Text Toggle

When I was writing my Résumé page, I was faced with the image of long pages of text, text and more text, especially for the many job positions I held in my career. I wanted something that would limit that text yet still make it available on the same page, particularly to web search engines. Since this is a WordPress-based website and I was positioning myself as a WordPress developer, the natural solution would be to use the WordPress functionality of a shortcode.

I examined several WordPress plugins in the repository that provided the facility to include ‘spoiler’ information, essentially showing or hiding a block of text based on clicking an associated link, but I was not satisfied with the way they looked or the code I saw underneath the hood. Therefore, I resolved to write my own. (Knowing me, I probably should have just skipped the research and went immediately on to writing the plugin myself.)

The initial effort took only a couple of hours of planning (including dinner), research, authoring and testing to complete. It drew upon the jQuery functionality used in the Site Map page (as described here) which toggles between the indicator characters ► (show) and ▼ (hide) and the associated text block when the link is clicked. It worked exactly as planned but once I looked over the the number of times it was used, I realized that something needed to be added. Clicking on each link to show or hide all the text blocks would be so very annoyingly tiresome, so I decided to add the ability to show or hide all or some of the text blocks at once.

Adding the functionality to show or hide all text blocks and change the associated indicator characters accordingly within the page would be easy to do using the .toggle() function, except for the fact that some text blocks might already be toggled and would have to maintain their display state or else text blocks would be closed when the intent was to keep them open, and vice versa. That meant I had to explicitly show or hide the indicator characters and the associated text blocks, and do so in an alternating form without resorting to modifying the parent link. I resorted to checking the display status of the indicator characters of the parent link to determine the proper action: when the ‘show’ character ► was displayed, that meant associated text blocks were hidden and needed to be shown and the indicator characters (including the character associated with the parent link) were to be set to ‘hide’, and vice versa. The parent and children indicator characters and children text blocks were defined using a class parameter to facilitate the selection using the jQuery .find() functionality.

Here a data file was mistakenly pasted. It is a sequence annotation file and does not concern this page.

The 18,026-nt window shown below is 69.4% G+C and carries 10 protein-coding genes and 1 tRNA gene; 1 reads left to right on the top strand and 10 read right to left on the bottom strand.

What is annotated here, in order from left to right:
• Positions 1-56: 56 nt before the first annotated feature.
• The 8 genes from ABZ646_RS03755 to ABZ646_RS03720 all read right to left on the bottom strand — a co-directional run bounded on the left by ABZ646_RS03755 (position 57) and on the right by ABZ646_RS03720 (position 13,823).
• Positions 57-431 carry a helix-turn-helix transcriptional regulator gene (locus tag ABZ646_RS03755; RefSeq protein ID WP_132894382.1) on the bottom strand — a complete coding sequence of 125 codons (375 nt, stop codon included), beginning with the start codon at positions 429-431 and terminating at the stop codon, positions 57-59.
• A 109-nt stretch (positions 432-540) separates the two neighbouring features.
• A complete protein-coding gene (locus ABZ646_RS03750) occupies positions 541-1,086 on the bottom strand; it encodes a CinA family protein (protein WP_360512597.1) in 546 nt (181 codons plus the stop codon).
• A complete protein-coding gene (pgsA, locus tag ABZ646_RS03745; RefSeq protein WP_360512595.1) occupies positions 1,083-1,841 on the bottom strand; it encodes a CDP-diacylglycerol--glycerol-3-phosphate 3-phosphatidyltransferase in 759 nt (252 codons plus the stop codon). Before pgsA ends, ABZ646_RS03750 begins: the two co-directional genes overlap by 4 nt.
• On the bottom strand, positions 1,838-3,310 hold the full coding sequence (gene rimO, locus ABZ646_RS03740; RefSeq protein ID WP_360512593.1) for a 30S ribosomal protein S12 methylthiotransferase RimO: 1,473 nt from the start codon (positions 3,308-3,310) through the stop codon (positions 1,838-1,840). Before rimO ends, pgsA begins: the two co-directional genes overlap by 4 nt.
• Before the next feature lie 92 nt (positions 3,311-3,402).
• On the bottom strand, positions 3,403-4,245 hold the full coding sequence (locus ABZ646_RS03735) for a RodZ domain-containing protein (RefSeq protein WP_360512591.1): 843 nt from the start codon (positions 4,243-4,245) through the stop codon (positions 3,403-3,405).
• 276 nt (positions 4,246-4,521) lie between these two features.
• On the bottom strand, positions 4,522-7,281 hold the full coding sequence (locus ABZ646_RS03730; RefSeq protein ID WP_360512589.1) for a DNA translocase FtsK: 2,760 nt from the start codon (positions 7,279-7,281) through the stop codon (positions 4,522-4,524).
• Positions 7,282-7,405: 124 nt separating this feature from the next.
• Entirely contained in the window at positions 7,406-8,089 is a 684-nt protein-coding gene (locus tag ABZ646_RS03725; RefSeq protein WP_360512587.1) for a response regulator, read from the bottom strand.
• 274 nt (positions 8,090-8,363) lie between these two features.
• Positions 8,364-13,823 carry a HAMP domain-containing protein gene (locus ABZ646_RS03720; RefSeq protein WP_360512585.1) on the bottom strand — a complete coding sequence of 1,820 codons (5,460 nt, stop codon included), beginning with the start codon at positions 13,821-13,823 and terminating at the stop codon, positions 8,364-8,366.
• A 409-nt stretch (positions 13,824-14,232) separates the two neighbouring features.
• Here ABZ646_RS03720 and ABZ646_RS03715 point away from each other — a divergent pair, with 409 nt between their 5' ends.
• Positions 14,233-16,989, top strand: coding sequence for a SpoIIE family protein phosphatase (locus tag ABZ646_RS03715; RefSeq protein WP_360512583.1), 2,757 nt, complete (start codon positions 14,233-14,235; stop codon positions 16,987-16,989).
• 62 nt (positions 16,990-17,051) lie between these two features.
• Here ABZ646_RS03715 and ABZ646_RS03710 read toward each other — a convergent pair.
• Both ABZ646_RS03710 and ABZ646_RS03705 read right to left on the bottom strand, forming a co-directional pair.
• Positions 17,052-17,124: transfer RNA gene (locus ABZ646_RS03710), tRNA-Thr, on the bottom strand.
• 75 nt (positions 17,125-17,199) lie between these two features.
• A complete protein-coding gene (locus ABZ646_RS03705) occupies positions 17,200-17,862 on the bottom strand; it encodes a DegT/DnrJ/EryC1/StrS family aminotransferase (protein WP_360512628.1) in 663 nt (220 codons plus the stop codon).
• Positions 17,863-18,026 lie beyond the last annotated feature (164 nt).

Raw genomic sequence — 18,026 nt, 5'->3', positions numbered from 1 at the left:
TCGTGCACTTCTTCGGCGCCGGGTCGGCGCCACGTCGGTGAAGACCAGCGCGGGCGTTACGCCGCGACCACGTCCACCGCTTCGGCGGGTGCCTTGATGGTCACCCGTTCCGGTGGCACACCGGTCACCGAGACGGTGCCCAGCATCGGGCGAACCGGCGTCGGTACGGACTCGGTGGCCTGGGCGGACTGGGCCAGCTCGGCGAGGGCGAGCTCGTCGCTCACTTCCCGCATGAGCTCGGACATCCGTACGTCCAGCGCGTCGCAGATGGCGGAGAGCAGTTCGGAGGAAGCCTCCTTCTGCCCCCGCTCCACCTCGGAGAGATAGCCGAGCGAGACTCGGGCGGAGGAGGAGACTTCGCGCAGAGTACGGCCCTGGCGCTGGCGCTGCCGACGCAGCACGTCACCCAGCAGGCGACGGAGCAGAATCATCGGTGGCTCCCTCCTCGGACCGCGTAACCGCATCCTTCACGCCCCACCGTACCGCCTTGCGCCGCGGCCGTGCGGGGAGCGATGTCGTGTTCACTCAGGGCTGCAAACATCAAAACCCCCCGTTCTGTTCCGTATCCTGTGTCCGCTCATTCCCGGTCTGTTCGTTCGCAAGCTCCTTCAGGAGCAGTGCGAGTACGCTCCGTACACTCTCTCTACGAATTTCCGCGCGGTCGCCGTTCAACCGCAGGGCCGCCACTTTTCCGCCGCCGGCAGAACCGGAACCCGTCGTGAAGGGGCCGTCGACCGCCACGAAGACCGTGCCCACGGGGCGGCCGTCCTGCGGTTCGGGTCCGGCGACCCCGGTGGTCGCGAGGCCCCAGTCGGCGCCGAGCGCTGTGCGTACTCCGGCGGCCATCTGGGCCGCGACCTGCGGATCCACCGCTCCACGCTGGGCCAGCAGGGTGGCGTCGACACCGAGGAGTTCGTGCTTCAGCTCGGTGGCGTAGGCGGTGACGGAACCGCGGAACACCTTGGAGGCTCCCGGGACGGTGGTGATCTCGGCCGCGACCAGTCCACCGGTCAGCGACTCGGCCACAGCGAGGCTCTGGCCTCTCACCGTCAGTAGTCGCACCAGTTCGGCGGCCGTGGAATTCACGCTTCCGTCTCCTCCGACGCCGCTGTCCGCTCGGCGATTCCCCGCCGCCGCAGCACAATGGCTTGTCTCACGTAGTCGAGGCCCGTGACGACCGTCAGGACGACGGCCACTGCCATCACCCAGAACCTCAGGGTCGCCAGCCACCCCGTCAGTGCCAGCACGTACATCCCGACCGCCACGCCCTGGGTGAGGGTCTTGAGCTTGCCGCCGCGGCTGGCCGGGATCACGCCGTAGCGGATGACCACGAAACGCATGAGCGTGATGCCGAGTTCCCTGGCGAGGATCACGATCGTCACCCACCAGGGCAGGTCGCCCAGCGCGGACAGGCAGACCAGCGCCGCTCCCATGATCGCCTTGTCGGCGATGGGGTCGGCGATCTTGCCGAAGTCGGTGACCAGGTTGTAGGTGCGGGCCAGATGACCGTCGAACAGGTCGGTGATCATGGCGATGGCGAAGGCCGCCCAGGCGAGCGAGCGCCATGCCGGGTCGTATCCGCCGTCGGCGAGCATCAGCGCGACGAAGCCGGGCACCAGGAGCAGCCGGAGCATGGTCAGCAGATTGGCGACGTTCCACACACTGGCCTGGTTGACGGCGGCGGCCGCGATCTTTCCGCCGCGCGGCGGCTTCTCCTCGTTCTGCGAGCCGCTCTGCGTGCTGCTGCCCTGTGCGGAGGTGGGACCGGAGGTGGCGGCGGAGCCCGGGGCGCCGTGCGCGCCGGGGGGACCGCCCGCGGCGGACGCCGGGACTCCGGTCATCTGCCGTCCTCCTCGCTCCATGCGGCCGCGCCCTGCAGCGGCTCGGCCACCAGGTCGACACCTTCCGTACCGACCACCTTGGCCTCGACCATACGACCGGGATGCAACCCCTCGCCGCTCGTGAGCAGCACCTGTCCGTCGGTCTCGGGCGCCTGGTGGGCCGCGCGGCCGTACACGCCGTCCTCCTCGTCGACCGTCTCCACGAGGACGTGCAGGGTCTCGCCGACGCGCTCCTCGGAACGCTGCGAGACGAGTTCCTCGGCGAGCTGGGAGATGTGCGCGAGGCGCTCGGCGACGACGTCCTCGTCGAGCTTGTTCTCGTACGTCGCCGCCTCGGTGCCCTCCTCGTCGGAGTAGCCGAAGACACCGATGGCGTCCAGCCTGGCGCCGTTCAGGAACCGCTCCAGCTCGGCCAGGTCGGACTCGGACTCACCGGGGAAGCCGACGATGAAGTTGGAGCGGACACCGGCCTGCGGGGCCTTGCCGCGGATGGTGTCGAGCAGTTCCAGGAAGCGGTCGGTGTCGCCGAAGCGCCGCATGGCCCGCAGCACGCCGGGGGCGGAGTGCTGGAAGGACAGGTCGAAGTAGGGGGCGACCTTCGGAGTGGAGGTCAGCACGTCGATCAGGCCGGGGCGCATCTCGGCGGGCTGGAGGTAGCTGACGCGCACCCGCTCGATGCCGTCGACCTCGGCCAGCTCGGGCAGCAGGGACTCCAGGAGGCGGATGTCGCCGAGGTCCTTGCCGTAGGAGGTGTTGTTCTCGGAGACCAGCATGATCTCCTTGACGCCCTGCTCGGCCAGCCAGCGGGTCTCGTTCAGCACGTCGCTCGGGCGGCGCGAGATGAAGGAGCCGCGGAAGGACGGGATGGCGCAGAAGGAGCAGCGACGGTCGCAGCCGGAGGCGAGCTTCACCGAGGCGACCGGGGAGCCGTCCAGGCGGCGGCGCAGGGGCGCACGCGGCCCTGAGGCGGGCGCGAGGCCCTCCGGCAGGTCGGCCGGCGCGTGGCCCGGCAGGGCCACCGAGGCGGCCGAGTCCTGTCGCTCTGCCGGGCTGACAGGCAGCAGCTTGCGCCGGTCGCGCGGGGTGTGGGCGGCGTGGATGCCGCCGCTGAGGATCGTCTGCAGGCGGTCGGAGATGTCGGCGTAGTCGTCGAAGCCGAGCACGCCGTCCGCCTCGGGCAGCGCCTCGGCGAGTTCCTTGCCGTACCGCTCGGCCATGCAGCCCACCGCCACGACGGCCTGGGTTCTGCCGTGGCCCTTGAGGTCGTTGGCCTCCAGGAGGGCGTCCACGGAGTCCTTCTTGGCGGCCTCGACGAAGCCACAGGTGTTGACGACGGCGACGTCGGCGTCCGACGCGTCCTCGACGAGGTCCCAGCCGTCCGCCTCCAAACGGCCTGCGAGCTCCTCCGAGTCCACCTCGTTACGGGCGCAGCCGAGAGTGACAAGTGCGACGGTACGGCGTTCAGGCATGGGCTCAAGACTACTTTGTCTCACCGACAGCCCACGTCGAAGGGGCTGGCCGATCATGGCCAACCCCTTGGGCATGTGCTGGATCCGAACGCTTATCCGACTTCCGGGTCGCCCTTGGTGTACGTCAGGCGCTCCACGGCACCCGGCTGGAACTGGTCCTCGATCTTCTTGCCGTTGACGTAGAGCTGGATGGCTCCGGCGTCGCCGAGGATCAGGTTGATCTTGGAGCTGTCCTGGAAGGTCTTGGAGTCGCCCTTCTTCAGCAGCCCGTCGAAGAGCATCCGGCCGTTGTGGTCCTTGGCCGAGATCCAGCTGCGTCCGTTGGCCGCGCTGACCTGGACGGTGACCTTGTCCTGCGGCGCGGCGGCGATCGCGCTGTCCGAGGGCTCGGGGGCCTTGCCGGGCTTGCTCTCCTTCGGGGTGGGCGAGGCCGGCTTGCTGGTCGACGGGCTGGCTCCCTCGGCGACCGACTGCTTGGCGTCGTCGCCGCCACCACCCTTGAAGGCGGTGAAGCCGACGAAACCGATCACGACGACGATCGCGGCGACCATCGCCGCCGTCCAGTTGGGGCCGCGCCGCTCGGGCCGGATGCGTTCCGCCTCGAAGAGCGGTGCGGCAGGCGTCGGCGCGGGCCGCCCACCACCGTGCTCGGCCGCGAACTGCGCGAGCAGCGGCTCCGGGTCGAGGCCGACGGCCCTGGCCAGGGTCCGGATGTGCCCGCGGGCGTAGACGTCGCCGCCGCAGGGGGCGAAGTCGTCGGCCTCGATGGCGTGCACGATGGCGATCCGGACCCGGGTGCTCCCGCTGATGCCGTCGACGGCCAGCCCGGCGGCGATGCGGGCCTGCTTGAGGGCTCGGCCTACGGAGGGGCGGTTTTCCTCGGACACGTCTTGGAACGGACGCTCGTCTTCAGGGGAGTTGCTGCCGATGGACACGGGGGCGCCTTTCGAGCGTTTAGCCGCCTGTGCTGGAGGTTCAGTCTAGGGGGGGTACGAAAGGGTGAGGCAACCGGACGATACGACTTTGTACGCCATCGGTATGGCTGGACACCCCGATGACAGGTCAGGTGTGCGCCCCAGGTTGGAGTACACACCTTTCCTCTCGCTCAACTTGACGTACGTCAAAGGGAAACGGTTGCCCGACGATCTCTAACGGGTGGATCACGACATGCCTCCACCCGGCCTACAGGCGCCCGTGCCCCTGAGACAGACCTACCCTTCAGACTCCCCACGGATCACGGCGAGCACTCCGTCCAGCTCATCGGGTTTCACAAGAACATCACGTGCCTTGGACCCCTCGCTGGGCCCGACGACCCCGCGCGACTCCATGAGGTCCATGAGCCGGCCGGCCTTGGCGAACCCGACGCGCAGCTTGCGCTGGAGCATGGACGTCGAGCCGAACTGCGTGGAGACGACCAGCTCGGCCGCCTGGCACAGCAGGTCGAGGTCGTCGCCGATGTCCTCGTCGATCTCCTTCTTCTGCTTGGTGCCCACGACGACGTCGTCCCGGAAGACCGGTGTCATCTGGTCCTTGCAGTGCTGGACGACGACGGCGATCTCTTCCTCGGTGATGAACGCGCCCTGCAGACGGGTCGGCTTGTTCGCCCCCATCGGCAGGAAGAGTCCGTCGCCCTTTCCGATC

However, since the information was displayed in sections, I also decided to adapt the overall show and hide functionality to show or hide text blocks only in a particular section. The same limitations applied as for showing or hiding all text blocks, but limited only to a given section. This required an additional optional parameter for the tt shortcode to distinguish between sections. It also required some way to pass the section identifier to the jQuery function so that only the desired section would be shown or hidden. The latter was done by assigning the “id” parameter of the link statement to the section identifier, which was in turn retrieved by the mapped jQuery function and used to determine which indicator characters and text blocks were to be shown or displayed.

The short URL of the present article is: http://www.terryobrien.me/kUWob

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